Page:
There is no complimentary beer

There is No Complimentary Beer

Actor Hugh Jackman first appeared as a cast in the X-Men series in the year 2000. Since then, over a period of 17 years, he has delivered a remarkable performance in the next 9 installments of this movie series. Thus, making the whole franchise successful by reporting a total box office collection of whopping $5.72 Billion.

 

But his journey hasn’t been so easy. He had to refrain himself from enjoying delicious and mouthwatering food in order to maintain a chiseled body shape. So severe was the diet plan that he used to starve himself daily for 16-odd hours while surviving on a diet of just boiled chicken and broccoli. About 30-hours before he went for the shoot, he used to stop drinking water in order to lose water weight and look ripped. Most of us can’t even think of going that way even for a month. But he followed the same routine for the entire 17 years. Yes, 17 long years!!!

 

There is no easy way to the top. There is no complimentary beer.

 

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Nothing comes easily in life. A hike in income comes at the expense of paying an income tax to the Government. When you wish to drive a car, you have to handle the chaos of the traffic jams. Once you choose to sip natural coconut water, you have to cut the hard shell of the coconut in order to enjoy the delicacy of its water. The moment you desire to build a ripped and lean muscular body like Hugh Jackman, you have to sacrifice your cravings for sugar and junk food. 

 

And when you decide to invest, the returns are never achieved without witnessing the volatility and the probability of permanent loss of capital. A few days ago, the wealth of Mark Zuckerberg plunged by $18 Billion in a single day. A decline of almost 30-40% will continue happening in the future. Nothing comes for free in life. It’s always better to be psychologically prepared to face such downfalls.

 

Even the strongest of the strongest stocks had its own drawdowns

 

Over a period of 28 years, Piramal Enterprises has compounded investors money at an average CAGR of 28%. Thus, an amount of Rs.10,000 invested with Mr. Ajay Piramal became Rs.29 Lakh after 28 years. The appreciation in the price in the last 17 years can easily be observed in the chart shown below.

 

Rise in Piramal

Graph: Appreciation in Piramal Enterprises in 17 Years

 

But these returns never came easily to the investors. They had to go through the various phases of drawdowns (graph below) when the fall in stock price checked their patience and conviction to hold. Over the last 17 years, a major fall of more than 40% has occurred in more than 10 episodes. In fact, it gave nightmares to the investors when it lost its value by more than 80%, twice.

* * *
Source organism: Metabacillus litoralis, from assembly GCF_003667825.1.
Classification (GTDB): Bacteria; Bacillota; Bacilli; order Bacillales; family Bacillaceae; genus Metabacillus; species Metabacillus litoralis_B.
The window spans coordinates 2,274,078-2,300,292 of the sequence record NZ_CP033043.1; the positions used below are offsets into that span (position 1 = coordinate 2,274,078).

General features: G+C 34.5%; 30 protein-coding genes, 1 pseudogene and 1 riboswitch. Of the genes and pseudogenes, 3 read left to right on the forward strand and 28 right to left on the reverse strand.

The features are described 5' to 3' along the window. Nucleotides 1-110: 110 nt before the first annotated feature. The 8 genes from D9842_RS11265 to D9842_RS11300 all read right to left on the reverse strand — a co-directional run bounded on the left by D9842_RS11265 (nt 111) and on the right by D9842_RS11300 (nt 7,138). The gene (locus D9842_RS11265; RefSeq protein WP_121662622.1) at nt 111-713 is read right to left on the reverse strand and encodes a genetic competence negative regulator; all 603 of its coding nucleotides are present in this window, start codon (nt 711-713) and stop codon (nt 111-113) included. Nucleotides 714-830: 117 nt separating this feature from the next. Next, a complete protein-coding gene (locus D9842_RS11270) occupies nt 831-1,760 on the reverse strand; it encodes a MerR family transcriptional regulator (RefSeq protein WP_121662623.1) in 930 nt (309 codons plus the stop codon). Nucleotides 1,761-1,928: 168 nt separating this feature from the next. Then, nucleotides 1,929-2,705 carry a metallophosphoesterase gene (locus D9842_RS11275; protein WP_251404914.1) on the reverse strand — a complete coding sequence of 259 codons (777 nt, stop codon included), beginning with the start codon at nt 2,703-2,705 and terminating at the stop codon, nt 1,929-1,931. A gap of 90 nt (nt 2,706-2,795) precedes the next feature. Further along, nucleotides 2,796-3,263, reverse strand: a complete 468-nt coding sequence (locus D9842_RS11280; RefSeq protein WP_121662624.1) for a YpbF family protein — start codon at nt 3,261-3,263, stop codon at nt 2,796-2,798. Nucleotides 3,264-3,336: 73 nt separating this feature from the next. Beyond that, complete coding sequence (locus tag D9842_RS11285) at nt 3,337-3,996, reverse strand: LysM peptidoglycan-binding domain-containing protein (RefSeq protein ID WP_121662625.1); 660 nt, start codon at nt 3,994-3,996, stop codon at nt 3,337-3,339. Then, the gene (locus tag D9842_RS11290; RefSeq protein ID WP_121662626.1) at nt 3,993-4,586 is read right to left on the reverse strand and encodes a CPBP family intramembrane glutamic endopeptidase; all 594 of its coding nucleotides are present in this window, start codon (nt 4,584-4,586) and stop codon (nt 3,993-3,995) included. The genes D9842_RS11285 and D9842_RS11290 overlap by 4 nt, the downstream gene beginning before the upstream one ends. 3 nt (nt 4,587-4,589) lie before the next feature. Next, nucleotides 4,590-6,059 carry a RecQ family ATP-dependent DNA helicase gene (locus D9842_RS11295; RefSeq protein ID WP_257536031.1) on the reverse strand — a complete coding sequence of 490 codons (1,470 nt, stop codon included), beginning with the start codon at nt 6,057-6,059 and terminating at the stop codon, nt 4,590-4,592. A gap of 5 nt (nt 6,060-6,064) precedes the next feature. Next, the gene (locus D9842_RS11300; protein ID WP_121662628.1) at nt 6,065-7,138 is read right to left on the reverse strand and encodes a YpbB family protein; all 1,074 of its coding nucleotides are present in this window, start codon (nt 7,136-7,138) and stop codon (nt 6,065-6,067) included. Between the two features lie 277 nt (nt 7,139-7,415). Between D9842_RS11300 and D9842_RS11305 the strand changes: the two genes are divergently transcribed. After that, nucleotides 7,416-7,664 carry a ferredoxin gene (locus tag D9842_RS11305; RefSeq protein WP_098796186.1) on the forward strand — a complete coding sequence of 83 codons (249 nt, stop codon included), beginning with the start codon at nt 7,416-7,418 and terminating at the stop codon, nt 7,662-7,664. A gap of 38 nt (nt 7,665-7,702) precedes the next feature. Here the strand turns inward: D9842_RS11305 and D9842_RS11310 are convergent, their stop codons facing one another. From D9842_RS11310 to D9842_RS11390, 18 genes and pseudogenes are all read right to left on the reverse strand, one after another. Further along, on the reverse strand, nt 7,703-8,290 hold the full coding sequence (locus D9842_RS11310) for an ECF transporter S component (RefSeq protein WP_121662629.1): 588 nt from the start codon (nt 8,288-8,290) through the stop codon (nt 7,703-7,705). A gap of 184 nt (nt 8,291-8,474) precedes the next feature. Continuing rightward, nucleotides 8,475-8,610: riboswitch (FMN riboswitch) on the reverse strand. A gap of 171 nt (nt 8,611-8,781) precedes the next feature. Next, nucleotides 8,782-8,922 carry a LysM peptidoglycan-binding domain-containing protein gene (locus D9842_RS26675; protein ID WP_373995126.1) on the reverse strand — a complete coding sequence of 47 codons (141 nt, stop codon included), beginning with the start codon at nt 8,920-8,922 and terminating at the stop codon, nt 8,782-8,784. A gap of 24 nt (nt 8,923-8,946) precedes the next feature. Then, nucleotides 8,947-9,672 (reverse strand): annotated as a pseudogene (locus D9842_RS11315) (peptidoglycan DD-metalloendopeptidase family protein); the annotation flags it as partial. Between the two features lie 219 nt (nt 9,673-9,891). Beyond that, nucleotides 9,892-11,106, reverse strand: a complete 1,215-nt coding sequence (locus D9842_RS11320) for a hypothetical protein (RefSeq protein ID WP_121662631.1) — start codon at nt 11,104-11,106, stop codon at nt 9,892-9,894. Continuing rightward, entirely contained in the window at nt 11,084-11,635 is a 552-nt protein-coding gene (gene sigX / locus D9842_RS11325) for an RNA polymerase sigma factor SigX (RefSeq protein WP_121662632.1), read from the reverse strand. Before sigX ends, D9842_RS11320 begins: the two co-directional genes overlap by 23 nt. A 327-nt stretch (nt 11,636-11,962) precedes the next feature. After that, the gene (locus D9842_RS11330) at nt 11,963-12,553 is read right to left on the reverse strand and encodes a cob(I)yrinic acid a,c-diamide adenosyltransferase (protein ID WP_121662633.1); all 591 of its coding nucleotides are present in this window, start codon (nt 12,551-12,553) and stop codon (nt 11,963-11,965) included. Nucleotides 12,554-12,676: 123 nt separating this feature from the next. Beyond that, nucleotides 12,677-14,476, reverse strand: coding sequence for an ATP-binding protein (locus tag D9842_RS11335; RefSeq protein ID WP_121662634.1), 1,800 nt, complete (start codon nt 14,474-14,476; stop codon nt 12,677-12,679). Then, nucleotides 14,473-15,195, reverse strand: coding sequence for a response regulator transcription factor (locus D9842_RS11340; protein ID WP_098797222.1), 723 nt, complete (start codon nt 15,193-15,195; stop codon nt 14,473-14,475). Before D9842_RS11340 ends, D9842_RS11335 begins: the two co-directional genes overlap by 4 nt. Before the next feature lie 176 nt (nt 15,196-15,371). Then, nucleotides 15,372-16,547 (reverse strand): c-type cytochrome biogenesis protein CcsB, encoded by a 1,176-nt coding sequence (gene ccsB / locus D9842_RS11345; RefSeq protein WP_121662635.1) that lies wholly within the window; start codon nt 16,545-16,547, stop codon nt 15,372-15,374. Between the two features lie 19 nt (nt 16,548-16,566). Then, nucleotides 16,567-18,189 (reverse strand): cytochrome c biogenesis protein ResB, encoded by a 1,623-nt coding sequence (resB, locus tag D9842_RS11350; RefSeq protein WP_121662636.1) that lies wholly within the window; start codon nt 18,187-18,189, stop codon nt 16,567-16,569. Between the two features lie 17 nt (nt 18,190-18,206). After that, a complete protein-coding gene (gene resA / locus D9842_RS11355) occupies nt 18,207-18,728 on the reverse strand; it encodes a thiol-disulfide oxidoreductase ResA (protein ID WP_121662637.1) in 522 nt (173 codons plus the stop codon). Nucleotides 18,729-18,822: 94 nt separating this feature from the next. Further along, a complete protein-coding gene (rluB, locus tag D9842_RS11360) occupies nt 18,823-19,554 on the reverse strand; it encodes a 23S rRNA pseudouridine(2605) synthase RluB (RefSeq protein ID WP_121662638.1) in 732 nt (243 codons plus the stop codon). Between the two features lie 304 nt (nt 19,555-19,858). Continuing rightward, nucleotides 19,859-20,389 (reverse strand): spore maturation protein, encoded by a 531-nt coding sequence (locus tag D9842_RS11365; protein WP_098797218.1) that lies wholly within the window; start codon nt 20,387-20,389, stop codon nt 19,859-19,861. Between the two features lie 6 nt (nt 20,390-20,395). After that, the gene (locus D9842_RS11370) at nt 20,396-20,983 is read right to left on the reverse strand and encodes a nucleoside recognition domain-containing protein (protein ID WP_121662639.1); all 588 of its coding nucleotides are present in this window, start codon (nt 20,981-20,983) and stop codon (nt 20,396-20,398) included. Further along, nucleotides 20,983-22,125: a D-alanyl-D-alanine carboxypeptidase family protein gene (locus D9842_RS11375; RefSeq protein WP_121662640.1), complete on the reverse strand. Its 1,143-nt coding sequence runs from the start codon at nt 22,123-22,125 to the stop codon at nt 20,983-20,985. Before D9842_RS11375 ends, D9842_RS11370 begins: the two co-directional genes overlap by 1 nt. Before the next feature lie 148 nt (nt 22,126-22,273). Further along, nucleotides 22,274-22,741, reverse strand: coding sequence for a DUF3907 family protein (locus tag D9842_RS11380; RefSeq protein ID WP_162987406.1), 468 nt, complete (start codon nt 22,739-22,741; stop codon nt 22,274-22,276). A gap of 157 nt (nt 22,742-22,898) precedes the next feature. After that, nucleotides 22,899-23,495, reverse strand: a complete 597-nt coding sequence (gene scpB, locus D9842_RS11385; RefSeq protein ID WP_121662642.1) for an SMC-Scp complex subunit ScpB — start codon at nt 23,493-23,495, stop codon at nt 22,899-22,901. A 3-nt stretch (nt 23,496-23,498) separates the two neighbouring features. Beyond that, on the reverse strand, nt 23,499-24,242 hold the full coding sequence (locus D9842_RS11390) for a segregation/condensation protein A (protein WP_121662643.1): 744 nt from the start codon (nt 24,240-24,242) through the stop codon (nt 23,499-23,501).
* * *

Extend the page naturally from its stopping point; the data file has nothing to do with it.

Drawdown in Piramal

Graph: Drawdowns in Piramal Enterprises in 17 Years

 

The point is to show that nothing in life worth having comes easily. Not even returns from the market. Every quality stock has fallen down in the past. Be it TCS, Pidilite or any other fundamentally strong company. One has to have a thick skin to ignore the surrounding noise in order to bag the multi-bagger gains which the stock has to offer at the later stages. 

 

Drawdown in TCS

 Graph: Drawdowns in Tata Consultancy Services

 

Drawdown in Pidilite

 Graph: Drawdowns in Pidilite

 

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The flagship company of Warren Buffett, Berkshire Hathaway, has made its investors fabulously rich by giving a return of 2 Million percent over a period of 53 years. Like Piramal, these returns never came in a linear fashion. As per the post by D.Muthukrishnan of Wise Wealth Advisors, during the journey of 53 years, Berkshire Hathaway suffered 4 major falls.

 

Berkshire Hathaway fell down by 59.1%, 37.1%, 48.9%, and 50.7% during 1973-1975, October 1987, 1998-2000, and 2008-2009 respectively.

 

The ones who had the stomach to digest these drawdowns enjoyed the benefits once the stock recovered from the pain. One has to be emotionally strong to bear such huge downfalls in the stock price. An expectation of phenomenal returns turns into reality only at the expense of bearing the pain of single or double-digit declines. It needs the exceptional discipline of staying the course and not moving an inch. As a consequence, the big money is made only when you control yourself from taking an irrational decision during such events.

 

After all, there is no complimentary beer. Not even returns. 

 

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I would like to thank Arun for helping me out with the drawdown charts in Microsoft Excel. He publishes his thoughts on his personal blog, Eighty Twenty Investor

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The cover image has been taken from Emlii

 

 

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